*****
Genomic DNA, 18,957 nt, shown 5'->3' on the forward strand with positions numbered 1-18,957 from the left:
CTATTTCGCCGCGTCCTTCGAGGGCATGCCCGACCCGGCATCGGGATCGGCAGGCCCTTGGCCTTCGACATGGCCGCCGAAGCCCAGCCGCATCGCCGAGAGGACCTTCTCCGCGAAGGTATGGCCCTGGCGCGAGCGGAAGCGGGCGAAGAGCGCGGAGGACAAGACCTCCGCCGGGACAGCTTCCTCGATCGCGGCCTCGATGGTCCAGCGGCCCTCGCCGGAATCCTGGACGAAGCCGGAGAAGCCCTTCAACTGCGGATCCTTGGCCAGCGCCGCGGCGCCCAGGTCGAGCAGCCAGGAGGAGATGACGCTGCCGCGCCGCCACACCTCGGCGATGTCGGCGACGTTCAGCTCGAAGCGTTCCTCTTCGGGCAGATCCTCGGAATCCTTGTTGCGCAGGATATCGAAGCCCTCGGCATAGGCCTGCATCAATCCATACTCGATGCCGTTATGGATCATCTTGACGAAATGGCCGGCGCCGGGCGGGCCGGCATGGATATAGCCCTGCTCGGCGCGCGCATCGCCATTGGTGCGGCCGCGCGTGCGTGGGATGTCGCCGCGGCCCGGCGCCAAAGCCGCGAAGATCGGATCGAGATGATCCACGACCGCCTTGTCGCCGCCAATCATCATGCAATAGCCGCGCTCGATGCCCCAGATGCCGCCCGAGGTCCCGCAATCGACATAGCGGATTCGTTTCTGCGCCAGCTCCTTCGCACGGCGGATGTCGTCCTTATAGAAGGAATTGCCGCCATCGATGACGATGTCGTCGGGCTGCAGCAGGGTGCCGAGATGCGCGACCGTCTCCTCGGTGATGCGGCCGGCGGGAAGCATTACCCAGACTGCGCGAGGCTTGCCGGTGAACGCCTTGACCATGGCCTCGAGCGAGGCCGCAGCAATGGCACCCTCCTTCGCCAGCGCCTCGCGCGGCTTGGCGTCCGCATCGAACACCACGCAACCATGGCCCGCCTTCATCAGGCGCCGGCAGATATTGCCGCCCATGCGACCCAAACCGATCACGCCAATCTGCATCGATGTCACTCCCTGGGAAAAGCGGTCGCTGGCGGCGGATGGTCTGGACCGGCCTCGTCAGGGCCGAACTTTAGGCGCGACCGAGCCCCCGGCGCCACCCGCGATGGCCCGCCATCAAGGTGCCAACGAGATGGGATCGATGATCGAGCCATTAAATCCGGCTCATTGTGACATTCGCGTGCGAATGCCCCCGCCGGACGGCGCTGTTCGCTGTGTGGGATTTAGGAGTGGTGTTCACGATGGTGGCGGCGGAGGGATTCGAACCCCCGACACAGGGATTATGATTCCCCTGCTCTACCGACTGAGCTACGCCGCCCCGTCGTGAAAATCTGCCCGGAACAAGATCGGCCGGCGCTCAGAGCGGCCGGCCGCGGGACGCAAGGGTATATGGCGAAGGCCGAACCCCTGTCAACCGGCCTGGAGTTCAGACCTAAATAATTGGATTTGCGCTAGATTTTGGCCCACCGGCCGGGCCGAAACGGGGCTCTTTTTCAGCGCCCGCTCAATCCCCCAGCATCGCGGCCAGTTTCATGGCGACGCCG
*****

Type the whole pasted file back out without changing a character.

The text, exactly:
Genomic DNA, 18,957 nt, shown 5'->3' on the forward strand with positions numbered 1-18,957 from the left:
CTATTTCGCCGCGTCCTTCGAGGGCATGCCCGACCCGGCATCGGGATCGGCAGGCCCTTGGCCTTCGACATGGCCGCCGAAGCCCAGCCGCATCGCCGAGAGGACCTTCTCCGCGAAGGTATGGCCCTGGCGCGAGCGGAAGCGGGCGAAGAGCGCGGAGGACAAGACCTCCGCCGGGACAGCTTCCTCGATCGCGGCCTCGATGGTCCAGCGGCCCTCGCCGGAATCCTGGACGAAGCCGGAGAAGCCCTTCAACTGCGGATCCTTGGCCAGCGCCGCGGCGCCCAGGTCGAGCAGCCAGGAGGAGATGACGCTGCCGCGCCGCCACACCTCGGCGATGTCGGCGACGTTCAGCTCGAAGCGTTCCTCTTCGGGCAGATCCTCGGAATCCTTGTTGCGCAGGATATCGAAGCCCTCGGCATAGGCCTGCATCAATCCATACTCGATGCCGTTATGGATCATCTTGACGAAATGGCCGGCGCCGGGCGGGCCGGCATGGATATAGCCCTGCTCGGCGCGCGCATCGCCATTGGTGCGGCCGCGCGTGCGTGGGATGTCGCCGCGGCCCGGCGCCAAAGCCGCGAAGATCGGATCGAGATGATCCACGACCGCCTTGTCGCCGCCAATCATCATGCAATAGCCGCGCTCGATGCCCCAGATGCCGCCCGAGGTCCCGCAATCGACATAGCGGATTCGTTTCTGCGCCAGCTCCTTCGCACGGCGGATGTCGTCCTTATAGAAGGAATTGCCGCCATCGATGACGATGTCGTCGGGCTGCAGCAGGGTGCCGAGATGCGCGACCGTCTCCTCGGTGATGCGGCCGGCGGGAAGCATTACCCAGACTGCGCGAGGCTTGCCGGTGAACGCCTTGACCATGGCCTCGAGCGAGGCCGCAGCAATGGCACCCTCCTTCGCCAGCGCCTCGCGCGGCTTGGCGTCCGCATCGAACACCACGCAACCATGGCCCGCCTTCATCAGGCGCCGGCAGATATTGCCGCCCATGCGACCCAAACCGATCACGCCAATCTGCATCGATGTCACTCCCTGGGAAAAGCGGTCGCTGGCGGCGGATGGTCTGGACCGGCCTCGTCAGGGCCGAACTTTAGGCGCGACCGAGCCCCCGGCGCCACCCGCGATGGCCCGCCATCAAGGTGCCAACGAGATGGGATCGATGATCGAGCCATTAAATCCGGCTCATTGTGACATTCGCGTGCGAATGCCCCCGCCGGACGGCGCTGTTCGCTGTGTGGGATTTAGGAGTGGTGTTCACGATGGTGGCGGCGGAGGGATTCGAACCCCCGACACAGGGATTATGATTCCCCTGCTCTACCGACTGAGCTACGCCGCCCCGTCGTGAAAATCTGCCCGGAACAAGATCGGCCGGCGCTCAGAGCGGCCGGCCGCGGGACGCAAGGGTATATGGCGAAGGCCGAACCCCTGTCAACCGGCCTGGAGTTCAGACCTAAATAATTGGATTTGCGCTAGATTTTGGCCCACCGGCCGGGCCGAAACGGGGCTCTTTTTCAGCGCCCGCTCAATCCCCCAGCATCGCGGCCAGTTTCATGGCGACGCCG